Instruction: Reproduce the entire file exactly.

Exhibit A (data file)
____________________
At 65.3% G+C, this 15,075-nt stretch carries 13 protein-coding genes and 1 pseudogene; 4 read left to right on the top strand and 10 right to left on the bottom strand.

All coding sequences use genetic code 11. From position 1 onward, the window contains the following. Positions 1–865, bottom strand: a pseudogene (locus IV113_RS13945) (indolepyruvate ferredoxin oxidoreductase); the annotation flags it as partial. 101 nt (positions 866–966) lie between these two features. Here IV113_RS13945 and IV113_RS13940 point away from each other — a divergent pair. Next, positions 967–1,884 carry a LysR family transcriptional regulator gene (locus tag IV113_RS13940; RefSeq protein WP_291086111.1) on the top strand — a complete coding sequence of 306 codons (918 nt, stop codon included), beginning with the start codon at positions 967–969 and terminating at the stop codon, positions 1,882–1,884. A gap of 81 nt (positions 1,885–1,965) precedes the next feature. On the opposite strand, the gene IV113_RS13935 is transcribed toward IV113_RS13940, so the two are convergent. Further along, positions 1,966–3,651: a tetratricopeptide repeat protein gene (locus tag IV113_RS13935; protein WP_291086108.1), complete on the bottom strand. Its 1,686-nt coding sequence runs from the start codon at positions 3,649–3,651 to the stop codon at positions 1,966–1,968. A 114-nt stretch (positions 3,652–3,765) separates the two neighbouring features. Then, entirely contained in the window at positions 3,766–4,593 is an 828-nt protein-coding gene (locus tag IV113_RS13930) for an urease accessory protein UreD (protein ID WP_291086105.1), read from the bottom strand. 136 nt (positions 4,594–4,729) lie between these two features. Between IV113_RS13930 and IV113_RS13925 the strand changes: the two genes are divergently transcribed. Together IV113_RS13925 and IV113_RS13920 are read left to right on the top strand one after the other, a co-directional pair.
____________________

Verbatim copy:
At 65.3% G+C, this 15,075-nt stretch carries 13 protein-coding genes and 1 pseudogene; 4 read left to right on the top strand and 10 right to left on the bottom strand.

All coding sequences use genetic code 11. From position 1 onward, the window contains the following. Positions 1–865, bottom strand: a pseudogene (locus IV113_RS13945) (indolepyruvate ferredoxin oxidoreductase); the annotation flags it as partial. 101 nt (positions 866–966) lie between these two features. Here IV113_RS13945 and IV113_RS13940 point away from each other — a divergent pair. Next, positions 967–1,884 carry a LysR family transcriptional regulator gene (locus tag IV113_RS13940; RefSeq protein WP_291086111.1) on the top strand — a complete coding sequence of 306 codons (918 nt, stop codon included), beginning with the start codon at positions 967–969 and terminating at the stop codon, positions 1,882–1,884. A gap of 81 nt (positions 1,885–1,965) precedes the next feature. On the opposite strand, the gene IV113_RS13935 is transcribed toward IV113_RS13940, so the two are convergent. Further along, positions 1,966–3,651: a tetratricopeptide repeat protein gene (locus tag IV113_RS13935; protein WP_291086108.1), complete on the bottom strand. Its 1,686-nt coding sequence runs from the start codon at positions 3,649–3,651 to the stop codon at positions 1,966–1,968. A 114-nt stretch (positions 3,652–3,765) separates the two neighbouring features. Then, entirely contained in the window at positions 3,766–4,593 is an 828-nt protein-coding gene (locus tag IV113_RS13930) for an urease accessory protein UreD (protein ID WP_291086105.1), read from the bottom strand. 136 nt (positions 4,594–4,729) lie between these two features. Between IV113_RS13930 and IV113_RS13925 the strand changes: the two genes are divergently transcribed. Together IV113_RS13925 and IV113_RS13920 are read left to right on the top strand one after the other, a co-directional pair.